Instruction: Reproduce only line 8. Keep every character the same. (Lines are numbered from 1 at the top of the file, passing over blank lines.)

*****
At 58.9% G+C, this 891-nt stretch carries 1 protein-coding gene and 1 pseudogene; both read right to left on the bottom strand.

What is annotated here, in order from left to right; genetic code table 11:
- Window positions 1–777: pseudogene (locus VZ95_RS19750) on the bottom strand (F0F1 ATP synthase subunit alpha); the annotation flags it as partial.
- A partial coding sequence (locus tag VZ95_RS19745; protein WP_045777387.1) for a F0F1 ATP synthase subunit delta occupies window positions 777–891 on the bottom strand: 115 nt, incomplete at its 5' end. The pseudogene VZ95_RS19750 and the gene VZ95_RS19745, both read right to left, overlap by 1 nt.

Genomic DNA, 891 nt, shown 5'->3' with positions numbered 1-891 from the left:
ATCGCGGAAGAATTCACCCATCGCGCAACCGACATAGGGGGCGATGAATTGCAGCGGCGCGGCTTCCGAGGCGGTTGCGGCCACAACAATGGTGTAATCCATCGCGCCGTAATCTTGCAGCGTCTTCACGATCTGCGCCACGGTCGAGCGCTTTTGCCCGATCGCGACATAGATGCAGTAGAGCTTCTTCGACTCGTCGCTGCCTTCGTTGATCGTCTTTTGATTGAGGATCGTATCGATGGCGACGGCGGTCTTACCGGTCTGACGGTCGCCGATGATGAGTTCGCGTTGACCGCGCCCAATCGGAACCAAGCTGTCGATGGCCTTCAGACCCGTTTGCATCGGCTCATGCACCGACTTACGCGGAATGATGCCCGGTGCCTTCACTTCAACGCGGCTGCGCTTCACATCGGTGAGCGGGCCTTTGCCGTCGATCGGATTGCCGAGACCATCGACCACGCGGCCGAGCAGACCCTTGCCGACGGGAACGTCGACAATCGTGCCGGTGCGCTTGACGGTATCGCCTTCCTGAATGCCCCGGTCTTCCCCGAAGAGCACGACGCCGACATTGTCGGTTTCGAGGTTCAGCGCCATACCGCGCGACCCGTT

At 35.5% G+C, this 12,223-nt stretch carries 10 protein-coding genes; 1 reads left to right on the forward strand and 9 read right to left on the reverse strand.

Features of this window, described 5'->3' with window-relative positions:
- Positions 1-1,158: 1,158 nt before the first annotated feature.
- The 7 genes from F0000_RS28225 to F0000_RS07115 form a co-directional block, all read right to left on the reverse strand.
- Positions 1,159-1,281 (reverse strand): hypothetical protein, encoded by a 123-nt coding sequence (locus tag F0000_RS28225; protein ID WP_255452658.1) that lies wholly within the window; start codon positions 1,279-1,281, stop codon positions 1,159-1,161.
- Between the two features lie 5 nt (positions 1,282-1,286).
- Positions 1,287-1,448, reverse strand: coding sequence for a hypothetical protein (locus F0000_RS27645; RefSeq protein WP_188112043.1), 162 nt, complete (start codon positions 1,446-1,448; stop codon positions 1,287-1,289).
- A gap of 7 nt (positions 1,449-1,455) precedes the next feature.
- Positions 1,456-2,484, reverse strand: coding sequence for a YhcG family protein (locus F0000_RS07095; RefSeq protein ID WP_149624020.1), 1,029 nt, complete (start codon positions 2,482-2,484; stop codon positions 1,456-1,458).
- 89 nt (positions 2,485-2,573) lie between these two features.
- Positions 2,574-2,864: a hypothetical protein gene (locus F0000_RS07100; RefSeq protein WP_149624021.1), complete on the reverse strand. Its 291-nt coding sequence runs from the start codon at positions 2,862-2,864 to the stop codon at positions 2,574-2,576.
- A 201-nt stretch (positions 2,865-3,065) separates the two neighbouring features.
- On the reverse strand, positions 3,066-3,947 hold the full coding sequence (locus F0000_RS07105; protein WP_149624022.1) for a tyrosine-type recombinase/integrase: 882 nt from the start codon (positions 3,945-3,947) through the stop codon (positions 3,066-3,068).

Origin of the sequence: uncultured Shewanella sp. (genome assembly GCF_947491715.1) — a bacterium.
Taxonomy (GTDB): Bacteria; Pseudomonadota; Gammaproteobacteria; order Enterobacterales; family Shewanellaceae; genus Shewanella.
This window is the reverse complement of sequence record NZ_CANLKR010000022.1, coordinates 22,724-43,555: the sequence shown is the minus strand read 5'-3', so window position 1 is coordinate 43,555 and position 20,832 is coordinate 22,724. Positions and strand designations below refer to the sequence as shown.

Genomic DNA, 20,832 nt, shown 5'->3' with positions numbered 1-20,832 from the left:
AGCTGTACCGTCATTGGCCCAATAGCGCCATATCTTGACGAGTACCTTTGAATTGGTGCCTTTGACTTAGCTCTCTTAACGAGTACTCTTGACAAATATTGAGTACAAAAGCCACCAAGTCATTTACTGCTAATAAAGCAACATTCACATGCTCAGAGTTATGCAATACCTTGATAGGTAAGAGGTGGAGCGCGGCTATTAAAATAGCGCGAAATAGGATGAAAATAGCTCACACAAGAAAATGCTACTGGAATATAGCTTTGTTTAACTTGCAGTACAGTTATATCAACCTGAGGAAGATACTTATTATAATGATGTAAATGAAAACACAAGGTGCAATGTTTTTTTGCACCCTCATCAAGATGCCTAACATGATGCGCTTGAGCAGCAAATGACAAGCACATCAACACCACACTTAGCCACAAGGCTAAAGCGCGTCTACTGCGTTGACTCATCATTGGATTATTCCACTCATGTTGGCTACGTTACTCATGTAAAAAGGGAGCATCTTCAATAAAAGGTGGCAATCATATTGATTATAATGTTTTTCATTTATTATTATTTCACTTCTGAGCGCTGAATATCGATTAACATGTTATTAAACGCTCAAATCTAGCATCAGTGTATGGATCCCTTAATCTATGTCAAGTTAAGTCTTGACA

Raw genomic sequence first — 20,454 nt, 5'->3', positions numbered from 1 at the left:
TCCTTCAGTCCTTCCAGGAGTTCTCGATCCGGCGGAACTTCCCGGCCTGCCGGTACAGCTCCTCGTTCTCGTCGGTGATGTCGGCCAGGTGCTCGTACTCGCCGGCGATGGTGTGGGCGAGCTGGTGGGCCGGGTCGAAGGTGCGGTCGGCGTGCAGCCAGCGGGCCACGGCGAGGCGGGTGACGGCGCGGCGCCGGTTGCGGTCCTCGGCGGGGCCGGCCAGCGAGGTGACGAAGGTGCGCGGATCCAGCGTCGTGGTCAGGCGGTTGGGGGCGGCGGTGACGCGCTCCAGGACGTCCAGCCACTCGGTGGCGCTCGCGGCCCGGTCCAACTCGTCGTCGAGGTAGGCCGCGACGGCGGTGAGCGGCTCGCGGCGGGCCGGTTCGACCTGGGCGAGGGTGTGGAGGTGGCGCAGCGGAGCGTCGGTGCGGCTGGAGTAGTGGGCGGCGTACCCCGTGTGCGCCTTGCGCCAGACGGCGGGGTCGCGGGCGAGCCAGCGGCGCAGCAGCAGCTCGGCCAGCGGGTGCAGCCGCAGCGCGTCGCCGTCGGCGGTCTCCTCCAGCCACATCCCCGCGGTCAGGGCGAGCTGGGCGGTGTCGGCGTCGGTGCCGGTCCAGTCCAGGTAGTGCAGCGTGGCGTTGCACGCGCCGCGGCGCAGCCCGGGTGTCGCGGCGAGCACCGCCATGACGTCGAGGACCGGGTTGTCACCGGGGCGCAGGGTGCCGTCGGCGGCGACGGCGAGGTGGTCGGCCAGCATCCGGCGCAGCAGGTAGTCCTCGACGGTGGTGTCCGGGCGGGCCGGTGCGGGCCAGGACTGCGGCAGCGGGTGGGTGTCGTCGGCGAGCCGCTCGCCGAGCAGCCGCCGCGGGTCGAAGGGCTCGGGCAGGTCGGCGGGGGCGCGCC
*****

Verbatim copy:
Features of this window, described 5'->3' with window-relative positions: